Langford (Jerry Lewis), the Carson-
like don of late-night TV. Despite
Rupert's appeals - he immediately
assumes he's on a first-name basis
with Langford - the neurotic fan is
rebuked. The fact is, it's hard to
believe that Rupert, with a
prostituted '70s Atlantic City style,
has any talent whatsoever. And the
audience wrenches when it sees this
leech consistently embarrass
himself; even when his demo tape is
rejected flat out by Langford's aides,
he refuses to take no for an answer
As Rupert reels further into de-
nial and obsession, The King of
Comedy goes from idiosyncratic to
sadistic and becomes truly intrigu-
ing. First, Rupert shows up at
Langford's house. Then, in cahoots
with a Langford groupie named

Masha, brilliantly played by Sandra
Bernhard, Rupert conspires to kidnap
"Jerry." Scorsese's black comedy
begins to articulate the thin line
between the parasitic and the so-
ciopathic, revealing the humor and
madness in idolatry and the will to
fame.
I like to think of this film as an
interesting partner to Scorsese's Taxi
Driver : they're about different kinds
of potential New York psychopaths,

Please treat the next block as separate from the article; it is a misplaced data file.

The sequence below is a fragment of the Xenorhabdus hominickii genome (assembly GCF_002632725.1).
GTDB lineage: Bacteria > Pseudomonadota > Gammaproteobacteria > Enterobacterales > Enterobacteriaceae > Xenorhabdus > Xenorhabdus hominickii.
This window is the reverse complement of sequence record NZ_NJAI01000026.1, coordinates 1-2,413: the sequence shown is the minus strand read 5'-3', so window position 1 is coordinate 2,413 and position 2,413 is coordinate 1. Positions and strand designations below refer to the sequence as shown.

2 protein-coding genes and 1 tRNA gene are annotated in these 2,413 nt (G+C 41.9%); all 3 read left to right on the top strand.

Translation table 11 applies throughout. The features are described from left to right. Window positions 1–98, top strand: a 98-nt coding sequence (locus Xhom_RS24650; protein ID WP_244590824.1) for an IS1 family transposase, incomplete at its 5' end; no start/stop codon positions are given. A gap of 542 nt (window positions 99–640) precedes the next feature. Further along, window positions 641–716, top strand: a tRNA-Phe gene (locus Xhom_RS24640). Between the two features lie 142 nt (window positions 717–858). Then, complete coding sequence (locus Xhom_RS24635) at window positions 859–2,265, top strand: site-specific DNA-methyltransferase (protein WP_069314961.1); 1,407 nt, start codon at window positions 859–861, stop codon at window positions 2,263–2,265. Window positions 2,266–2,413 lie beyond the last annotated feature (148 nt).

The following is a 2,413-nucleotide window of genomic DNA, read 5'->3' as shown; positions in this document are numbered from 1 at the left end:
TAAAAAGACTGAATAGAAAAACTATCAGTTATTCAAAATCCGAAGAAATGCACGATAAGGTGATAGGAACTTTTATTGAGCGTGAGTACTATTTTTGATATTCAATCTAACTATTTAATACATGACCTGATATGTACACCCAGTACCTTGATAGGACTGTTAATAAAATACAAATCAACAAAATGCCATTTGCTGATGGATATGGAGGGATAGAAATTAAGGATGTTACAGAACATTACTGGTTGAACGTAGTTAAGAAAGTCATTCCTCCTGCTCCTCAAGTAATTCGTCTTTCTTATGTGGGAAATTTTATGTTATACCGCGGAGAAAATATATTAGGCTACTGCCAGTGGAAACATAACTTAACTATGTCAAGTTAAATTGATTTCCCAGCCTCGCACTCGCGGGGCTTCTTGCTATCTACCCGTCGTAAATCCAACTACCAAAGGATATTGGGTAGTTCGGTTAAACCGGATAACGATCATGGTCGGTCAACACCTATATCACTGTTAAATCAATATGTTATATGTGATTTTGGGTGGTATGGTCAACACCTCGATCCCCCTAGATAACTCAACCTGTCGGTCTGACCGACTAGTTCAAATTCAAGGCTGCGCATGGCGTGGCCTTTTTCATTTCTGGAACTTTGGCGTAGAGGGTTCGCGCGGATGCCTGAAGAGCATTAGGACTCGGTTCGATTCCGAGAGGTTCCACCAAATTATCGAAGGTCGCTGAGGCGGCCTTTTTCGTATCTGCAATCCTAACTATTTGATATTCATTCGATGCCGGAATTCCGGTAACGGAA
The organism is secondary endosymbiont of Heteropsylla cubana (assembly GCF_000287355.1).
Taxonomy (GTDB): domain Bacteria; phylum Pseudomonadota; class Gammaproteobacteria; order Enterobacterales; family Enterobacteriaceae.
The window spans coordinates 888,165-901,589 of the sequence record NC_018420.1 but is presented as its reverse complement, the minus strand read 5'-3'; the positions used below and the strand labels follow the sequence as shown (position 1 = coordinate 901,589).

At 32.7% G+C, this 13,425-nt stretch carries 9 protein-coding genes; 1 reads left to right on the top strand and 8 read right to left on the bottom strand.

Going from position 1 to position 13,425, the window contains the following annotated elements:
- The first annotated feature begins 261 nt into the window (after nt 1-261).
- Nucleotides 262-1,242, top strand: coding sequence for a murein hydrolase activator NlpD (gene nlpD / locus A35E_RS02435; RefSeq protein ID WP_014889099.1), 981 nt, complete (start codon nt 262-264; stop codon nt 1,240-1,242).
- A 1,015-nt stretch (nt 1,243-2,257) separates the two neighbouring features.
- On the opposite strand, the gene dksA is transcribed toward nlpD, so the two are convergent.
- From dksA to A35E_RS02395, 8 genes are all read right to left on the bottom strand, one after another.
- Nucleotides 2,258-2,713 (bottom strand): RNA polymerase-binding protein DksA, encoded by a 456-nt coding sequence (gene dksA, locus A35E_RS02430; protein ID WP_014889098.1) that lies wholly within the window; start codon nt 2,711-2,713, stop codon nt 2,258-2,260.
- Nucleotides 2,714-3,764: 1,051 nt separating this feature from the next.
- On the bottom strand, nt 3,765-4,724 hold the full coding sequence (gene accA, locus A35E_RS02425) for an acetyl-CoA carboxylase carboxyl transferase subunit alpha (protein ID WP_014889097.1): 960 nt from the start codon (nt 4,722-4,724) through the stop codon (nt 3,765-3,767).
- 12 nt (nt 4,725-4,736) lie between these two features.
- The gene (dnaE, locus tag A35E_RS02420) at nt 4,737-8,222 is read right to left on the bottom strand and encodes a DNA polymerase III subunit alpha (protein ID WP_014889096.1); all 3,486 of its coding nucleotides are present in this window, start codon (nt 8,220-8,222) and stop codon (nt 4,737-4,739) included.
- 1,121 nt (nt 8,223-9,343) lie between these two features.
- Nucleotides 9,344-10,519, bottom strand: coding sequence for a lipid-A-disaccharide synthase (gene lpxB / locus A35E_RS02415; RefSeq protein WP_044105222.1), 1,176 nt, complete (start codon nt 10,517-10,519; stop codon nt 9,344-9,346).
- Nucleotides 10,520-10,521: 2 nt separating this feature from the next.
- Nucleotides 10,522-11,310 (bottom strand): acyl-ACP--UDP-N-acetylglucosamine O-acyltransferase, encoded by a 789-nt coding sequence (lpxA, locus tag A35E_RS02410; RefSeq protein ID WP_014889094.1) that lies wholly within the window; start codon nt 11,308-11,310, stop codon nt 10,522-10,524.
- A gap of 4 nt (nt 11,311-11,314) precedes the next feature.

both of whom are redeemed in the
end. But where then conclusion of
Taxi Driver is contrived salvation, it
would be unjust if Rupert Pupkin
were to be anything less than
universally loved, since that's the
only thing he really ever wants.
The King of Comedy is being
shown at Hillel on Saturday at 8
p.m. and 10 p.m.
-Gregg Flaxman
Childhood's unit of memory is
summer, as one school year blends
into another. The emotions of
summer hold powerful impact in
film, drawing on the audience's
nostalgia for lost innocence and
days before sunscreen. Summer
represents a combination of free-
See CINEMA, Page 8

Harris Telemacher (Steve Martin) helps British journalist Sara McDowel (Victoria Tennent) shop, another
typical LA activity.

allowing him to make a reserva-
tion. Scripted by Martin, L.A. Story
is full of insightful and biting satire
that has been written by someone
who knows his subject matter well.
But Martin does have a ten-
dency to resort to juvenile sex
jokes. At one point, Harris says to
one of his females friends, "I
couldn't be a woman. I'd sit home
and play with my breasts all day."
This kind of stuff is not funny, but
thankfully, the audience isn't sub-
jected to much of it. For most of
the film, Martin demonstrates what
he did best in films such as All of
Me and Roxanne - engage in a lot
of physical humor. Martin roller